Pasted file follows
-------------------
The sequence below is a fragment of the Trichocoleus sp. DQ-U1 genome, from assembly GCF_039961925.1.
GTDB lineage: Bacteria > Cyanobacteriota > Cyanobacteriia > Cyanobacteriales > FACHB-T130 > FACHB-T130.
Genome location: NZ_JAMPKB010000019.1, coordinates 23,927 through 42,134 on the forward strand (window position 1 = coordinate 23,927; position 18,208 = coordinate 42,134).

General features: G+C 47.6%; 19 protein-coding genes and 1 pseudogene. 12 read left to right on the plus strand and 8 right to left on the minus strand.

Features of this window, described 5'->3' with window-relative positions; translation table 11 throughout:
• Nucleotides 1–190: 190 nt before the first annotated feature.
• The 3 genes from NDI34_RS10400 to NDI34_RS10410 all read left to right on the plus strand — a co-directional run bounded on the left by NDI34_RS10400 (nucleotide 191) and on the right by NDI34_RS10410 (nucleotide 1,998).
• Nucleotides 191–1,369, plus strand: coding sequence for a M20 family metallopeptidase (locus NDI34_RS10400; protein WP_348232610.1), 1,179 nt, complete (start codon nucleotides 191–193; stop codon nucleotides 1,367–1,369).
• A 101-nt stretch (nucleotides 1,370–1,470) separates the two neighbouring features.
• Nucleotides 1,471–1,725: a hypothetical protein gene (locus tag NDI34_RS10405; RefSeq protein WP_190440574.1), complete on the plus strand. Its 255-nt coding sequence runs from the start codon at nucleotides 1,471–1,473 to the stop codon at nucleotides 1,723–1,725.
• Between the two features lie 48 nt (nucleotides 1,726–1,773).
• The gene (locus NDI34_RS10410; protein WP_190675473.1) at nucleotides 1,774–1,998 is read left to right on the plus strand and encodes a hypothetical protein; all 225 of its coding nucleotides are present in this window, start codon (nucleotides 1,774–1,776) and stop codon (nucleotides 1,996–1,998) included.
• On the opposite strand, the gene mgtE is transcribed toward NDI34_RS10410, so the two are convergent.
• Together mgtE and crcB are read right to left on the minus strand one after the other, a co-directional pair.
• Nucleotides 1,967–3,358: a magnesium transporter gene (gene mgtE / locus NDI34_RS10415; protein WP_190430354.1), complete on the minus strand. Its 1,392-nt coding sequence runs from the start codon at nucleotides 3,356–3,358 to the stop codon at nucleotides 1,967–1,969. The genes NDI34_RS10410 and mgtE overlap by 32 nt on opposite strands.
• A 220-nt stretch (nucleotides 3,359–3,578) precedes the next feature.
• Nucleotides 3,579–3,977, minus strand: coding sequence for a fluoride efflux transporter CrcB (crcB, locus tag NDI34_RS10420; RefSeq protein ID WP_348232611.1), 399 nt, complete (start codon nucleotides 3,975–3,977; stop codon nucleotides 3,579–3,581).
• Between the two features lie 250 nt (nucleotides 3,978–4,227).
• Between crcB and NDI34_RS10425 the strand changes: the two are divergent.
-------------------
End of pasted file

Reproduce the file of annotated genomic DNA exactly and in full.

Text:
The sequence below is a fragment of the Trichocoleus sp. DQ-U1 genome, from assembly GCF_039961925.1.
GTDB lineage: Bacteria > Cyanobacteriota > Cyanobacteriia > Cyanobacteriales > FACHB-T130 > FACHB-T130.
Genome location: NZ_JAMPKB010000019.1, coordinates 23,927 through 42,134 on the forward strand (window position 1 = coordinate 23,927; position 18,208 = coordinate 42,134).

General features: G+C 47.6%; 19 protein-coding genes and 1 pseudogene. 12 read left to right on the plus strand and 8 right to left on the minus strand.

Features of this window, described 5'->3' with window-relative positions; translation table 11 throughout:
• Nucleotides 1–190: 190 nt before the first annotated feature.
• The 3 genes from NDI34_RS10400 to NDI34_RS10410 all read left to right on the plus strand — a co-directional run bounded on the left by NDI34_RS10400 (nucleotide 191) and on the right by NDI34_RS10410 (nucleotide 1,998).
• Nucleotides 191–1,369, plus strand: coding sequence for a M20 family metallopeptidase (locus NDI34_RS10400; protein WP_348232610.1), 1,179 nt, complete (start codon nucleotides 191–193; stop codon nucleotides 1,367–1,369).
• A 101-nt stretch (nucleotides 1,370–1,470) separates the two neighbouring features.
• Nucleotides 1,471–1,725: a hypothetical protein gene (locus tag NDI34_RS10405; RefSeq protein WP_190440574.1), complete on the plus strand. Its 255-nt coding sequence runs from the start codon at nucleotides 1,471–1,473 to the stop codon at nucleotides 1,723–1,725.
• Between the two features lie 48 nt (nucleotides 1,726–1,773).
• The gene (locus NDI34_RS10410; protein WP_190675473.1) at nucleotides 1,774–1,998 is read left to right on the plus strand and encodes a hypothetical protein; all 225 of its coding nucleotides are present in this window, start codon (nucleotides 1,774–1,776) and stop codon (nucleotides 1,996–1,998) included.
• On the opposite strand, the gene mgtE is transcribed toward NDI34_RS10410, so the two are convergent.
• Together mgtE and crcB are read right to left on the minus strand one after the other, a co-directional pair.
• Nucleotides 1,967–3,358: a magnesium transporter gene (gene mgtE / locus NDI34_RS10415; protein WP_190430354.1), complete on the minus strand. Its 1,392-nt coding sequence runs from the start codon at nucleotides 3,356–3,358 to the stop codon at nucleotides 1,967–1,969. The genes NDI34_RS10410 and mgtE overlap by 32 nt on opposite strands.
• A 220-nt stretch (nucleotides 3,359–3,578) precedes the next feature.
• Nucleotides 3,579–3,977, minus strand: coding sequence for a fluoride efflux transporter CrcB (crcB, locus tag NDI34_RS10420; RefSeq protein ID WP_348232611.1), 399 nt, complete (start codon nucleotides 3,975–3,977; stop codon nucleotides 3,579–3,581).
• Between the two features lie 250 nt (nucleotides 3,978–4,227).
• Between crcB and NDI34_RS10425 the strand changes: the two are divergent.